Recent pay-TV developments: the dawning of a new era?

As part of the European Commission’s ongoing pay-TV investigation, it was announced last week that Paramount Pictures have offered commitments in order to address competition concerns. As we have previously discussed, the Commission’s July 2015 Statement of Objections considered that six Hollywood studios (of which Paramount is one) and Sky UK had bilaterally agreed contractual restrictions that prevent Sky from allowing EU consumers located elsewhere to access, via satellite or online, pay-TV services available in the UK and Ireland.

The Commission’s preliminary view was that these clauses restrict Sky’s ability to accept unsolicited requests for its pay-TV services from consumers located in other Member States ("passive sales") where the company is not actively promoting or advertising its services. As a result, these clauses grant BSkyB ‘absolute territorial exclusivity’, eliminating cross-border competition between pay-TV broadcasters and partitioning the internal market along national borders.

Margrethe Vestager said: "European consumers want to watch the pay-TV channels of their choice regardless of where they live or travel in the EU"

Paramount’s proposed commitments, to apply throughout the EEA, include the following:

  • When licensing its films for pay-TV to an EEA broadcaster in the EEA, Paramount would not prevent or limit a pay-TV broadcaster from responding to unsolicited requests from consumers within the EEA but outside of the pay-TV broadcaster’s licensed territory (No "Broadcaster Obligation").
  • When licensing its films for pay-TV to an EEA broadcaster, Paramount would not prohibit or limit pay-TV broadcasters located outside the licensed territory from responding to unsolicited requests from consumers within the licensed territory (No "Paramount Obligation").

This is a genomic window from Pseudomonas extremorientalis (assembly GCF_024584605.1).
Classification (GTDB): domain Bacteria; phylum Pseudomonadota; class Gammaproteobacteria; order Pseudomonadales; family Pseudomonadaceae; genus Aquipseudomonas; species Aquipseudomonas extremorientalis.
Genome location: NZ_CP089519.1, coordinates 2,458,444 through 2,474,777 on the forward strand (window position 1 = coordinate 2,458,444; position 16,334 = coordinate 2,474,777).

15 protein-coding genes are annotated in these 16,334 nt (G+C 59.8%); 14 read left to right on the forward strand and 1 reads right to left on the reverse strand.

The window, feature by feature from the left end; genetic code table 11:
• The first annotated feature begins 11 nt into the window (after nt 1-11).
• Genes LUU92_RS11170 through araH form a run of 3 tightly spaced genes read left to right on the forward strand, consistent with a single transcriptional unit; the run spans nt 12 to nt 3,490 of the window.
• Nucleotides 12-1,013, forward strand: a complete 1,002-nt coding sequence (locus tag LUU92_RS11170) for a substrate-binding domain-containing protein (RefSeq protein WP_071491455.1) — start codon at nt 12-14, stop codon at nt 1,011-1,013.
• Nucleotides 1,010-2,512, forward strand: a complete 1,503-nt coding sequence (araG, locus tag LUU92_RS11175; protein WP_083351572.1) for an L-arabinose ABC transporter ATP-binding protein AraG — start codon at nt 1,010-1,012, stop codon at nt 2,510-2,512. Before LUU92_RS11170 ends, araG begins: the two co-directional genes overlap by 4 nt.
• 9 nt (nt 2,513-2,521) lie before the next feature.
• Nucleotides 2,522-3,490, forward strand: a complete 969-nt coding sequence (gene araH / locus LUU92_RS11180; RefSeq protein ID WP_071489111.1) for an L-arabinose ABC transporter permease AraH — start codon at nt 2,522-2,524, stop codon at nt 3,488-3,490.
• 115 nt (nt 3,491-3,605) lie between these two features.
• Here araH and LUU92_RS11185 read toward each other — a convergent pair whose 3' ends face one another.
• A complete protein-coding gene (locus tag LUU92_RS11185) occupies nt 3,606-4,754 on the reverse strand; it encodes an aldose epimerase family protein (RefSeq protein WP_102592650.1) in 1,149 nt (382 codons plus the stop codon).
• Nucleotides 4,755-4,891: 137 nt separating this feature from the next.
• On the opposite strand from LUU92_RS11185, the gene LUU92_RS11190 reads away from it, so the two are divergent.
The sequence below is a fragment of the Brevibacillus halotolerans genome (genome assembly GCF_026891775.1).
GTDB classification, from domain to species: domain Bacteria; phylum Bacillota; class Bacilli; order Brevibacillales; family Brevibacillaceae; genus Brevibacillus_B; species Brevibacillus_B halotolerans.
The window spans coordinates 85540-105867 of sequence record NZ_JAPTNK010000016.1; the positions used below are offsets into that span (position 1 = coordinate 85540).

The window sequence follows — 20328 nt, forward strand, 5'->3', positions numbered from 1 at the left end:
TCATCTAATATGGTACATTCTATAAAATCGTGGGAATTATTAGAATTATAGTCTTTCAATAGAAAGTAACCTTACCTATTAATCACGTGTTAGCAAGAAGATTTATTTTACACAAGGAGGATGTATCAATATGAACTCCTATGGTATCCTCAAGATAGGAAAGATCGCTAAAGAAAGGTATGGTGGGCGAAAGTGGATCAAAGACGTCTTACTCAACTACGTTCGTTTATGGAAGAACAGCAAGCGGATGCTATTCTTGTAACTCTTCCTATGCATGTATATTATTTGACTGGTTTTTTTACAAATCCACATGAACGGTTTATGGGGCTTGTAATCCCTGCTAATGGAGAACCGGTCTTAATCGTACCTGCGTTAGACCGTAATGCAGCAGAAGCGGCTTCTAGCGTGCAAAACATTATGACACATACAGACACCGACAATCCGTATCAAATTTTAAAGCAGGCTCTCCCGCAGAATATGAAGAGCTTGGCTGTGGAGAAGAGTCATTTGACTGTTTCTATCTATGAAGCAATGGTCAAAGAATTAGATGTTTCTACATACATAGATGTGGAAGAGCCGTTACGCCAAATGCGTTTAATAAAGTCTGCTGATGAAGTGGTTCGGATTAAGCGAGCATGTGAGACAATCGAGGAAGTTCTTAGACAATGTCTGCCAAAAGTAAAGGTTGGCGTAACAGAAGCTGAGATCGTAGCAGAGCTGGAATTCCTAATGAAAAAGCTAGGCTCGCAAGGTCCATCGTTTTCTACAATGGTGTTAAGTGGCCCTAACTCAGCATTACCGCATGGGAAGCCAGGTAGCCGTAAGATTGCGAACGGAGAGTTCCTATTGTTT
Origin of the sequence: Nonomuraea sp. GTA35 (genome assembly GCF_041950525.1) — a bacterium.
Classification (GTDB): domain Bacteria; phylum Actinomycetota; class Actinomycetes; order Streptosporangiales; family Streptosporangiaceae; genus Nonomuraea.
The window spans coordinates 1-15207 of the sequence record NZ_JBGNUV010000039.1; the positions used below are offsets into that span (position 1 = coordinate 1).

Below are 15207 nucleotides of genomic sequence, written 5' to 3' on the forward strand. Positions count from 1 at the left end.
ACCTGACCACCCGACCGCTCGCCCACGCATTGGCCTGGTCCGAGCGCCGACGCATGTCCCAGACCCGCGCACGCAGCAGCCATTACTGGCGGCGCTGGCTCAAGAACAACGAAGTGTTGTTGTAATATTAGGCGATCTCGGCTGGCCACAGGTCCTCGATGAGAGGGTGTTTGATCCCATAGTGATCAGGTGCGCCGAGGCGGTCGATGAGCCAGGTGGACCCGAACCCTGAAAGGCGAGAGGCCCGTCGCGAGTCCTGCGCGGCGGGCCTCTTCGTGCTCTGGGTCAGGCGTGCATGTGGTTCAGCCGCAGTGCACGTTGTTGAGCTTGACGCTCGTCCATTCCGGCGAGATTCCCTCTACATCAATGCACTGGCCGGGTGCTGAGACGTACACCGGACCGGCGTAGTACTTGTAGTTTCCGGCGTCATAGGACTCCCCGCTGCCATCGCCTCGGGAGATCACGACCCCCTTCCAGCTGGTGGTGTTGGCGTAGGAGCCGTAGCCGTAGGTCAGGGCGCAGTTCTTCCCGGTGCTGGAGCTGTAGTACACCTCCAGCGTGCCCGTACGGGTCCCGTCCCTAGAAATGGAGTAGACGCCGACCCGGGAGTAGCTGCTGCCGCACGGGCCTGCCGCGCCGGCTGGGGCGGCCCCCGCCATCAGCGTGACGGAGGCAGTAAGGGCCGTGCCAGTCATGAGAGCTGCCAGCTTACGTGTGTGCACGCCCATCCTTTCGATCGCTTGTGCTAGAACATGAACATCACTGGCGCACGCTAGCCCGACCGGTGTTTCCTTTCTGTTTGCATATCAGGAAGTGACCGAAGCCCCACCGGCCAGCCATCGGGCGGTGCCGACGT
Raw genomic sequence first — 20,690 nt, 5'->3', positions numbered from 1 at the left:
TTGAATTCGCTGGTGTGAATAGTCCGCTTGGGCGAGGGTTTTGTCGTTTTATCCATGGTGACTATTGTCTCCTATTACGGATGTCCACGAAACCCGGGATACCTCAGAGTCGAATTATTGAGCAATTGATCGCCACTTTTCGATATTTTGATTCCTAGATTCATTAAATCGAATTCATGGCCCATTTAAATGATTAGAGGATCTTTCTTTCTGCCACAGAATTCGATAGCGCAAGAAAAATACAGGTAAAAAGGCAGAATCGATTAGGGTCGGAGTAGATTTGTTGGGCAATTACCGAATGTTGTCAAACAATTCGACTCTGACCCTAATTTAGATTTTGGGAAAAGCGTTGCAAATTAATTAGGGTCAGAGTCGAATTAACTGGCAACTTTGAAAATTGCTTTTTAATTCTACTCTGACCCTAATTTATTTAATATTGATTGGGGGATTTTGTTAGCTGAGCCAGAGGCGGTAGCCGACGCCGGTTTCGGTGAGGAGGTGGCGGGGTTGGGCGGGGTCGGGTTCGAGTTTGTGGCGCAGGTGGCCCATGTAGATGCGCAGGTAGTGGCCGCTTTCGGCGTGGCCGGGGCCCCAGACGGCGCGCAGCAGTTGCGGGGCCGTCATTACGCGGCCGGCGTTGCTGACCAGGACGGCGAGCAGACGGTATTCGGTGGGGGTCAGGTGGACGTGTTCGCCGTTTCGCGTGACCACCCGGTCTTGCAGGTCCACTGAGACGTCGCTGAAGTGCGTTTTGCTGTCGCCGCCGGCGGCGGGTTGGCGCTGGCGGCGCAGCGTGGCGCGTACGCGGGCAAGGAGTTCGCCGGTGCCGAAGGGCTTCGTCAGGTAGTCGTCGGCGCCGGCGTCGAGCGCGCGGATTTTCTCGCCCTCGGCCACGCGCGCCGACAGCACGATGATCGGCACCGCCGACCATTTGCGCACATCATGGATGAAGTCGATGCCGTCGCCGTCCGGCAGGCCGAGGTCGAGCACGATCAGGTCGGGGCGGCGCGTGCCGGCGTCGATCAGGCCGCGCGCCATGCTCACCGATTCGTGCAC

• Paramount would not bring an action for the violation of a Broadcaster Obligation in an existing agreement licensing its films for pay-TV.
  • Paramount would not act upon or enforce a Paramount Obligation in an existing agreement licensing its films for pay-TV.
If accepted by the Commission, these commitments will apply for five years and cover both online and satellite broadcast services. Paramount is the first studio to have offered commitments in an attempt to settle the Commission’s investigation; the other parties are still disputing the allegations.

Separately, it was reported recently that Sky has signed its first pan-European movie deal with Sony Pictures. While the immediate driver for the deal appears to be Sky’s acquisition of Sky Deutschland and Sky Italia from 20th Century Fox and the resulting increase in its European subscriber base, it is also likely to allow Sony to address the seemingly imminent shift in the way the EU views content licensing agreements. 
 
The background to the Commission’s investigation into the Hollywood studios is that in 2011 the CJEU held, in a case concerning the exclusive licensing of broadcasting rights for Premier League football matches on a territorial basis, that any agreement designed to stop cross-border provision of broadcasting services is deemed to be anti-competitive and prohibited by EU competition law.

What is the likely consequence for licensors?

The Commission’s investigation seems certain to have far-reaching consequences for the business model of content licensors across the EU, as splitting rights into multiple national territories as opposed to selling a single, pan-European license is a key part of many business models.

The CMA still has pharma and medical devices in its sights

The CMA has been slowly but surely opening a raft of new investigations in the pharma and medical devices industries.  

It announced last week that it is investigating suspected anti-competitive conduct in the medical equipment sector under Chapter II CA 98 and Article 102 TFEU.  An initial 6-month timetable is set down, with the CMA hoping to be in a position to decide whether to take the investigation into the Statement of Objections phase by around October.

Last week also saw the CMA announce that it is investigating anti-competitive arrangements in the pharmaceutical sector under Chapter I CA and Article 102. This will follow the same timetable.